Not-So-Cosmic Gender Differences
Pop culture likens the differences between the sexes to planetary origins other than Earth. It might explain volumes if men are from Mars, but differences between men and women are often more subtle.
Dennis McFadden of the University of Texas at Austin studies one of these subtle, sometimes quiet, sometimes booming, differences between the sexes: Gender differences in the human auditory system.
In his presentation, “The Auditory System as a Window Onto Human Prenatal Development and Sexual Differentiation,” McFadden said that in general, women have somewhat greater hearing sensitivity than men (by about 3 decibels) and are more susceptible to noise exposure at high frequencies. Men are typically a bit better at locating sounds, detecting signals in complex masking tasks, and performing tasks that involve processing slight differences between the ears.
McFadden believes that understanding these differences could lead to a greater understanding of development and sexual differentiation.
“In the same way that prenatal exposure to androgens is believed to alter higher brain structures,” McFadden said, “it may also alter the mechanics of simple, lower level structures like the inner ear.”
It was difficult to determine when these differences started because children were mistakenly thought to have poorer hearing than adults do. In fact, McFadden said that what was mistaken for poor hearing was actually difficulty in communication, such as with infants, or a shorter attention span.
A more objective measure of hearing sensitivity was needed.
McFadden explained that in the inner ear, the cochlea receives, processes, and analyzes sounds, as well as produces sounds of its own. These sounds can be measured with a miniature microphone placed in the external ear canal. Referred to as otoacoustic emissions, these echolike sounds provide a potential objective measure of hearing damage in the inner ear and, conversely, of hearing sensitivity.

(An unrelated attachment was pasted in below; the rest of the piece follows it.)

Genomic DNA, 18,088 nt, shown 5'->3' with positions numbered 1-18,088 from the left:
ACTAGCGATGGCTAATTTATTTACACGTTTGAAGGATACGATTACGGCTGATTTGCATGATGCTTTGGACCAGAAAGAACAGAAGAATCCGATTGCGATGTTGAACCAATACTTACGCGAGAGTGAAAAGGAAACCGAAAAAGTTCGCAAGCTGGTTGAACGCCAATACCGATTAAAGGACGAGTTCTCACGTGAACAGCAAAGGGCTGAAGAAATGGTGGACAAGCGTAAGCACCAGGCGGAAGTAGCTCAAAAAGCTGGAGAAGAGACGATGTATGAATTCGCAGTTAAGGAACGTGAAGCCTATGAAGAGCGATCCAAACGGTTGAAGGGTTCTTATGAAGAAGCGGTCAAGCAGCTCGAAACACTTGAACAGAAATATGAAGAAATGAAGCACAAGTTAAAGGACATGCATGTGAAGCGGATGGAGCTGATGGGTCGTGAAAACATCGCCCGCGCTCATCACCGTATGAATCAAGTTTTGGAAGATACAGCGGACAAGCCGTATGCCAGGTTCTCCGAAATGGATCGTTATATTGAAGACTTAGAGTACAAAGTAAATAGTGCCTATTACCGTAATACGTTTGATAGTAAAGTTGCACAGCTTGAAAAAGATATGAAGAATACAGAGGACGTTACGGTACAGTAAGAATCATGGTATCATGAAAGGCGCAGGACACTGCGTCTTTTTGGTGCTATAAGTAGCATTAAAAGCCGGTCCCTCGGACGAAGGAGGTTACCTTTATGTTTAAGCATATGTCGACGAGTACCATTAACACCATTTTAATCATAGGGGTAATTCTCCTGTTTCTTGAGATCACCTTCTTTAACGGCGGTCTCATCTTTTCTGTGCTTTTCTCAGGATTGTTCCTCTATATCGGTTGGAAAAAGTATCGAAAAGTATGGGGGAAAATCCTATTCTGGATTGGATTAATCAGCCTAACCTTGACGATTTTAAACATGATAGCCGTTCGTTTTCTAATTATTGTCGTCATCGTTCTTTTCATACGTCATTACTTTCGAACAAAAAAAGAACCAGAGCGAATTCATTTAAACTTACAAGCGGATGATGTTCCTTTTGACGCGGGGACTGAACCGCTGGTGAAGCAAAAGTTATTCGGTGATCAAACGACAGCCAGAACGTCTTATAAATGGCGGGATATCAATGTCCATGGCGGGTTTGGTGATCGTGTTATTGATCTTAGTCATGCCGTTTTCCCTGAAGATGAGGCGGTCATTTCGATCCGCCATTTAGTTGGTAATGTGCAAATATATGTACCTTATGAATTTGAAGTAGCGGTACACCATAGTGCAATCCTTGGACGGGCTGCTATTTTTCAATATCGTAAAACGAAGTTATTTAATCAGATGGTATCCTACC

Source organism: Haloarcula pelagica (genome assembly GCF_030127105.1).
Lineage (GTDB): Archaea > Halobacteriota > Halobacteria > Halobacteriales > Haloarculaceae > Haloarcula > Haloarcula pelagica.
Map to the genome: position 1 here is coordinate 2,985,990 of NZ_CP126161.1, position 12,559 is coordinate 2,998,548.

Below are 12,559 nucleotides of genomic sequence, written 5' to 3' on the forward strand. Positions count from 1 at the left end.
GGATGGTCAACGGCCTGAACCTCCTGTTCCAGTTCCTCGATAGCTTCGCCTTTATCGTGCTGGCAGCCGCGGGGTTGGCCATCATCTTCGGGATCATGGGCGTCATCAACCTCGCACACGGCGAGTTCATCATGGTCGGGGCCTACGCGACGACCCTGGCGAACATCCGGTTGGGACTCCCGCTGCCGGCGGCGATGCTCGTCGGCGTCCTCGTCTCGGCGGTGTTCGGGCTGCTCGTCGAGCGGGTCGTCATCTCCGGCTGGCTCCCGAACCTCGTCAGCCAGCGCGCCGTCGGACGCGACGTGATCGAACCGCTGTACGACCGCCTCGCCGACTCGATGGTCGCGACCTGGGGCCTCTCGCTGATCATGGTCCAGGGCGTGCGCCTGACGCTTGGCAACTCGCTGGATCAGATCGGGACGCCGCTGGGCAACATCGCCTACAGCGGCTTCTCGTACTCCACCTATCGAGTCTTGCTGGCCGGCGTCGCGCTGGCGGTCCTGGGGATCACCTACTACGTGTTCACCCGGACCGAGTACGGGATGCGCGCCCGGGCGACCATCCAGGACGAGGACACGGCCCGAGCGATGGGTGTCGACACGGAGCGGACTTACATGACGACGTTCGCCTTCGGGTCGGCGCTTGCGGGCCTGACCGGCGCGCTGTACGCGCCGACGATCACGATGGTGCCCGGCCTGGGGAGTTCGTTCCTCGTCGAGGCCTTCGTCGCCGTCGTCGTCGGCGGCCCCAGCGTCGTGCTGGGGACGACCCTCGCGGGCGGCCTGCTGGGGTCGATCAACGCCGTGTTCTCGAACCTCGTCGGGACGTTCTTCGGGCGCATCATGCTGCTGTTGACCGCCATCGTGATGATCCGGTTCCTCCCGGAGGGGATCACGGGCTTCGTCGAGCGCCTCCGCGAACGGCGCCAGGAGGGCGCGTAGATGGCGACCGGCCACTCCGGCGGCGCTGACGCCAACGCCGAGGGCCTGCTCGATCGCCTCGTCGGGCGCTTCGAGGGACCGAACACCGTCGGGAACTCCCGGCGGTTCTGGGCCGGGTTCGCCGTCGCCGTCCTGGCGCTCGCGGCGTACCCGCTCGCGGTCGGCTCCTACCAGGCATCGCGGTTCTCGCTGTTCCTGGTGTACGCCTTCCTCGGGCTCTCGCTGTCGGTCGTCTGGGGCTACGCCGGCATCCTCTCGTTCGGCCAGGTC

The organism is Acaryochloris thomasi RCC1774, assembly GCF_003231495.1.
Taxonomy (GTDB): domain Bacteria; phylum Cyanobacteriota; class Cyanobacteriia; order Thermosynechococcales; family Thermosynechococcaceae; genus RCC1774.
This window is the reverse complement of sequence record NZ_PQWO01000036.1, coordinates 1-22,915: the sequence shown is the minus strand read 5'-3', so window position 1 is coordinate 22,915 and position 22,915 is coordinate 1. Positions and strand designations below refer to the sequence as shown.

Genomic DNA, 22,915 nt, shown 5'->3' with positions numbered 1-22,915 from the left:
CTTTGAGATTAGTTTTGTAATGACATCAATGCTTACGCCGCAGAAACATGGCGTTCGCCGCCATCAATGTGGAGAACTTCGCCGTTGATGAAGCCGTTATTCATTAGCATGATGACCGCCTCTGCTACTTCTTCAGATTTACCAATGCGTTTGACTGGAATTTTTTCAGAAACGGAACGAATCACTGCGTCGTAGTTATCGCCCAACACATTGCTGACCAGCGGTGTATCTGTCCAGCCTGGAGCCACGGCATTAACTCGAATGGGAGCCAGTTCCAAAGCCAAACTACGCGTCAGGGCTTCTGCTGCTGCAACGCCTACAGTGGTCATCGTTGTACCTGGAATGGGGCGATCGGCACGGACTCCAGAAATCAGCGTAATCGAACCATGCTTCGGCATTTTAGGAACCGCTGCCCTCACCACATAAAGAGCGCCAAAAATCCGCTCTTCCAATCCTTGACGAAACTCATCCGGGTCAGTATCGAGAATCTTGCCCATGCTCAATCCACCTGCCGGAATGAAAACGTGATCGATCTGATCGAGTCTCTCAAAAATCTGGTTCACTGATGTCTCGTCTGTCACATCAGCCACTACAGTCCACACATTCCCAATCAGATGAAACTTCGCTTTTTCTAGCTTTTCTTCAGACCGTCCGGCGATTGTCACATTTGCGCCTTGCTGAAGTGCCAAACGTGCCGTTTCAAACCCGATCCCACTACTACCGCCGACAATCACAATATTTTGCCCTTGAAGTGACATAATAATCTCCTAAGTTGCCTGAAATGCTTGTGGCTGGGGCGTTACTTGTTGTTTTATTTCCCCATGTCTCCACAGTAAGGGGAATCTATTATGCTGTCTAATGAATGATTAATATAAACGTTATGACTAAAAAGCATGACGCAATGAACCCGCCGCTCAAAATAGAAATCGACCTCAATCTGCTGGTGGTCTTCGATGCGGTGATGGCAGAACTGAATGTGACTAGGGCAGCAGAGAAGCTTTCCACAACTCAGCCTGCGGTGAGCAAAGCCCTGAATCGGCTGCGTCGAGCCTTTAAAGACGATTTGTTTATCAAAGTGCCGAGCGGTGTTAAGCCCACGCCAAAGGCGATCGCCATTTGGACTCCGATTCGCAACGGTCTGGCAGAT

McFadden explained that there are two types of otoacoustic emissions. One is known as a click-evoked otoacoustic emission (CEOAE). He said that the “normal-hearing” inner ear produces a highly individualistic sound in response to a weak click presented to the ear.
The other is a spontaneous otoacoustic emission (SOAE). Although our ears are constantly producing these steady tones, said McFadden, we typically do not hear them, presumably due to some form of perceptual habituation. SOEAs remain fairly stable over time, or at least up until the onset of hearing loss.
McFadden said otoacoustic emissions generally show sex differences similar to those found in hearing sensitivity. Females tend to have more SOAEs and stronger CEOAEs (by 2 or 3 decibels), and these sex differences seem to be present from birth.
In McFadden’s and others’ studies of twins, females having a male co-twin had otoacoustic emissions that resembled males more than they did other females. McFadden said the possible explanation is prenatal “masculinization” because of hormone exposure. Increased androgen levels due to the presence of a male twin could possibly lead to increased exposure and resulting male characteristics in the female twin.
According to McFadden, women who take oral contraceptives show a shift in the masculine direction in auditory measures. A woman’s hearing sensitivity fluctuates throughout the menstrual cycle, decreasing by as much as 5 decibels during menstruation, when relevant hormones are at a minimum.
Homosexual women exhibit “masculinized” auditory systems, with fewer otoacoustic emissions and decreased hearing sensitivity, raising the question of how prenatal androgen exposure might affect mate selection. Conversely, McFadden said homosexual men do not show a feminine shift in hearing. This lack of a parallel shift may actually support other findings that homosexual men often show some physical characteristics of hypermasculinization, characteristics that are formed very early in prenatal development.
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